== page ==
If successful, this lawsuit would set a precedent where one city’s dissatisfaction with the state legislative process would allow it to use the courts to override the will of the Texas Legislature. This type of action would cause massive gridlock, a blatant lack of transparency, and a meltdown of the separation of powers between state and local governmental entities.

Last Friday, with very little media attention, a judge dismissed the case in favor of the Texas Association of Realtors and other property owners challenging the suit. In doing so, the judge made it clear that no city had the necessary standing to challenge the constitutionality of the state’s property tax system.

This small but important action proves in Texas, when it comes to your pocketbook, there are plenty of good people and organizations, like the Texas Association of Realtors, who will fight and win for you.

Mark Lehman is vice president of Governmental Affairs at the Texas Association of REALTORS®.

Texas Voters Support Tax Relief for Homeowners

November 6th, 2015

Texas Votes

State Proposition 1 passed with 86% of the vote. This resounding victory will save the state’s current and future homeowners money in two ways:

  • The homestead exemption will increase from $15,000 to $25,000, reducing homeowners’ property-tax burden.
  • Passage of this proposition also means real estate transfer taxes are constitutionally prohibited, which saves consumers money when they buy or sell property.

Property taxes are a significant portion of a homeowners monthly payment so this important victory hits tax payers in the pocketbook – in a good way!

Our aging population and real estate concerns

September 17th, 2015

Senior and daughter photo

As we age, we demand specialists in our healthcare needs, so why not in our real estate and equity needs, too? Did you know that the fastest growing segment of the senior demographic is 85 and older? The older people get, the more support they need with activities of daily living. Additionally, many people are also outliving their children and others in their support network. And although most people would like to age in place as long as possible, many times the residence does not meet the needs that accompany frailty in old age.  Aging in place is a complex issue. It involves community resources, family systems, social services, faith based organizations and medical services – not to mention the aging senior themselves. Compounded by insufficient affordable options for elders needing supportive housing, families will choose or find it necessary to assist aging parents through living together or in very close proximity.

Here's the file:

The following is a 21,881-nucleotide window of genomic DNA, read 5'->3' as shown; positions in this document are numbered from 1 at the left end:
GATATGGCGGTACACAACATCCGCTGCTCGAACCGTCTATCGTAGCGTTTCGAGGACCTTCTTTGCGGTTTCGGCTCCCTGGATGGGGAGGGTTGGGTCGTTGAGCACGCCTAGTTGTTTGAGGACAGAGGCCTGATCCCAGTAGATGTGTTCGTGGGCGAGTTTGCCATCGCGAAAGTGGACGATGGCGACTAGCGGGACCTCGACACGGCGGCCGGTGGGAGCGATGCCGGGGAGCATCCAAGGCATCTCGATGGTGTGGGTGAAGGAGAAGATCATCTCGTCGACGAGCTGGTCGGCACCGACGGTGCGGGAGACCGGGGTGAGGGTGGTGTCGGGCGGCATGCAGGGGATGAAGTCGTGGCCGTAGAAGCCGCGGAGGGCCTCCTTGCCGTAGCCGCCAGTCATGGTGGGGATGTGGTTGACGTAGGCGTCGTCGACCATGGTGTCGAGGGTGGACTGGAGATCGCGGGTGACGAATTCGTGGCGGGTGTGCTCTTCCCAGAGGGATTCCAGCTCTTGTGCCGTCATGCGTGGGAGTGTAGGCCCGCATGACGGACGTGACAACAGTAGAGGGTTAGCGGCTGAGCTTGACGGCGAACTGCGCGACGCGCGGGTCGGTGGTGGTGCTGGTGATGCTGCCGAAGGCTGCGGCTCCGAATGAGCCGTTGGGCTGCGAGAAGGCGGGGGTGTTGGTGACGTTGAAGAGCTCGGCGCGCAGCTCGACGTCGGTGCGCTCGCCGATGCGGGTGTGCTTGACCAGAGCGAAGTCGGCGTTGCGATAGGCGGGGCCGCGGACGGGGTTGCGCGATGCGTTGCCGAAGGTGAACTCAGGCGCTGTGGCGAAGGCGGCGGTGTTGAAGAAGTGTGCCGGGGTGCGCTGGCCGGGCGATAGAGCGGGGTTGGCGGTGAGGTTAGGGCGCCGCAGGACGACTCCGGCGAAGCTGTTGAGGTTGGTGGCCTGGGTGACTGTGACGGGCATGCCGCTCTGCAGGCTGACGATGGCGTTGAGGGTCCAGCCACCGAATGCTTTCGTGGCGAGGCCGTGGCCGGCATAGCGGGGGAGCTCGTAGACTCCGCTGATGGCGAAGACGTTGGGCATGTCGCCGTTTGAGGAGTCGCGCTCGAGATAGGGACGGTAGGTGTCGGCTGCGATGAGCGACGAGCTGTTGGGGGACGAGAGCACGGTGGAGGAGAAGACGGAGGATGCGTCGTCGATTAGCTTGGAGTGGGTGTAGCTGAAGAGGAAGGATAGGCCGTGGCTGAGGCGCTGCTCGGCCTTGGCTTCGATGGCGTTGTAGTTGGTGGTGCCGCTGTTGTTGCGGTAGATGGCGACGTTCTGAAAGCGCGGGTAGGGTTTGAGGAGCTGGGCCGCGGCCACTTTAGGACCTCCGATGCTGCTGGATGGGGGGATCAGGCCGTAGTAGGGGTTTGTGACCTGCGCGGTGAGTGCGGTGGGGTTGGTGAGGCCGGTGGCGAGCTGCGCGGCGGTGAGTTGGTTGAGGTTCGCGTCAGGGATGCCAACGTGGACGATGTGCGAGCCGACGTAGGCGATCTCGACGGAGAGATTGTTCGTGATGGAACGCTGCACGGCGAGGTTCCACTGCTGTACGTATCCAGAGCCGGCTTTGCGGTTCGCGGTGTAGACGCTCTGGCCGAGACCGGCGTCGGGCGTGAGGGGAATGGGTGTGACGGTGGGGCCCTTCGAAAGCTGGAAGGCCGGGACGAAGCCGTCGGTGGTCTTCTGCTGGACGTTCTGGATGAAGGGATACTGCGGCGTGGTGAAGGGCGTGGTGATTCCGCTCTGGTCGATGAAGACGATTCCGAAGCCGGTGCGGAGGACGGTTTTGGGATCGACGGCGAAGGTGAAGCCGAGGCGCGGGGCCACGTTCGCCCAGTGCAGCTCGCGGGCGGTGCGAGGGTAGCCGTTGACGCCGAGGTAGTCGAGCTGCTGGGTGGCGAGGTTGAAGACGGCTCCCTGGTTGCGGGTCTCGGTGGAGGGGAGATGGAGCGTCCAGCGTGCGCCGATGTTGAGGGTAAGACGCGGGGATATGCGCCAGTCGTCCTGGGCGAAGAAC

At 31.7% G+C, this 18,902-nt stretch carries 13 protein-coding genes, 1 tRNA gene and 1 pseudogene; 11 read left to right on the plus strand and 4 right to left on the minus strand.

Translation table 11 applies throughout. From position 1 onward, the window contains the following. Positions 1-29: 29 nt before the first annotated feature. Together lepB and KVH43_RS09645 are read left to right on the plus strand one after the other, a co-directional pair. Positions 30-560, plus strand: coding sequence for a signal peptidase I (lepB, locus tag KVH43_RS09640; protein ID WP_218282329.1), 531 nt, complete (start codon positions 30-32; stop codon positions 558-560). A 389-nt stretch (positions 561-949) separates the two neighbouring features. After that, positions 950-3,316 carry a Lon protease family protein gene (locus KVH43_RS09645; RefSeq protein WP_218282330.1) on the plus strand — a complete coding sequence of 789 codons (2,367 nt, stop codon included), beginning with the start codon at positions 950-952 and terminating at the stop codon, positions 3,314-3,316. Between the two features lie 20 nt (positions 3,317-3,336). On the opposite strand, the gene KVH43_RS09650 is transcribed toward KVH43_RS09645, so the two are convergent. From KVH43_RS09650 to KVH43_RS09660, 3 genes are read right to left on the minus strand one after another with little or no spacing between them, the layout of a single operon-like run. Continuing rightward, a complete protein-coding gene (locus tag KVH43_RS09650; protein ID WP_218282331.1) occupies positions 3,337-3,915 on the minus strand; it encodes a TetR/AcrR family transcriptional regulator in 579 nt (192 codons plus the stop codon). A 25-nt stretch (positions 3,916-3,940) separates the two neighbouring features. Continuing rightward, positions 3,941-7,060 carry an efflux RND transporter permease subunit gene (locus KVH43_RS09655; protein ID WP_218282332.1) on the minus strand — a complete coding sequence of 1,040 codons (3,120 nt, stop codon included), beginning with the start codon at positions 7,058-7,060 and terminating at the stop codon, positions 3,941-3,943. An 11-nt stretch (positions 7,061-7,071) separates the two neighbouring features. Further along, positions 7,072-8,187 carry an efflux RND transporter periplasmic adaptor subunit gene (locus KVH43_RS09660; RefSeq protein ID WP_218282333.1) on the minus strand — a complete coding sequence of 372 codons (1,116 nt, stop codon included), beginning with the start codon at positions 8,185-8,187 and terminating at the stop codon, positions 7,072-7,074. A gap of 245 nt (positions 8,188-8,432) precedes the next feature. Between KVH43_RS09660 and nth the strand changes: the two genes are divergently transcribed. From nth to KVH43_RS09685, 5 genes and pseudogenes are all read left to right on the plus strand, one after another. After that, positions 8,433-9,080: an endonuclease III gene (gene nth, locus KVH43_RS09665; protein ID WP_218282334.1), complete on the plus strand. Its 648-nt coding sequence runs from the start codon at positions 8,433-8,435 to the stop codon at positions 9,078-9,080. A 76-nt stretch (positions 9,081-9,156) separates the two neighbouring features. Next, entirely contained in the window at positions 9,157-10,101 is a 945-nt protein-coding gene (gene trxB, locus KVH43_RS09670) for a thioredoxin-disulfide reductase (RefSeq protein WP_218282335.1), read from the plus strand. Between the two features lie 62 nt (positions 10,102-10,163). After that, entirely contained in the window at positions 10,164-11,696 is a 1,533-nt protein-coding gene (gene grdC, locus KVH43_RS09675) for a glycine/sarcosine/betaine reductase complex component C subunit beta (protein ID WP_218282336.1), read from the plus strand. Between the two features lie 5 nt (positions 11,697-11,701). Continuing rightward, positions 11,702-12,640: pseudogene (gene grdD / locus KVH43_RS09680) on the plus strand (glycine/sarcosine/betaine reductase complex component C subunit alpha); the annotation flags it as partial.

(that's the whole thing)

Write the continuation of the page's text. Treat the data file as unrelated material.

As a Seniors Real Estate Specialist (SRES), we are on the frontline of issues related to aging-in-place, relocation to supportive housing, multi-generational living options, policy reform, and community education. Additional resources such as elder law attorneys, financial planners, lenders, senior move specialists, estate sale services and insurance agents can be coordinated through the real estate specialist to ensure coordination of services, thus easing some of the turmoil involved in a senior move.

 

 

Patio Shade Ideas Under $300

September 2nd, 2015

patio trellis

Not all shady deals are bad. These patio shade projects are each under $300. If you hop-skip like a rookie firewalker across your sun-drenched patio, then patio shade projects are probably a hot priority. But there’s no reason to get burned on price; you’ll find plenty of low-cost shade-giving options to cool your tootsies. If you’re looking for shade beyond the typical market umbrellas ($45) and freestanding gazebo kits (starting at $200 at home improvement centers), check out these other easy, affordable patio shade projects — all for under $300:
Tall order: vertical trellis
Even if you have overhead shade, low morning or late afternoon light can make your patio uncomfortably hot in summer. Filter low-flying rays with a vertical trellis for growing leafy climbing plants. The taller the trellis (60 inches or more), the more time you enjoy in the shade. Plus, an attractive trellis adds structure, lush greenery, and home privacy to your outdoor getaway. Trellises can be made of weather-resistant wood, metal, PVC, or a combination of materials. Build one from scratch in just a few hours for less than $100 using vertical posts and cross members that plants grip and climb. Or, make a simple frame and add pre-made garden lattice, $20 for a 4-by-8-foot sheet. Trellises also come in kits ($40-$250 and up) or ready-made ($15-$200 and up). In an hour or less, you’ll be ready to set the trellis in the ground. For plants, choose climbing leafy or flowering vines, such as English ivy, golden hop, morning glory, clematis, bougainvillea, or roses. Prices range from $10 to $40 and up for climbers. Or, start veggie climbers from seed ($1 or less per packet), such as pole beans or sweet peas, and harvest the rewards later.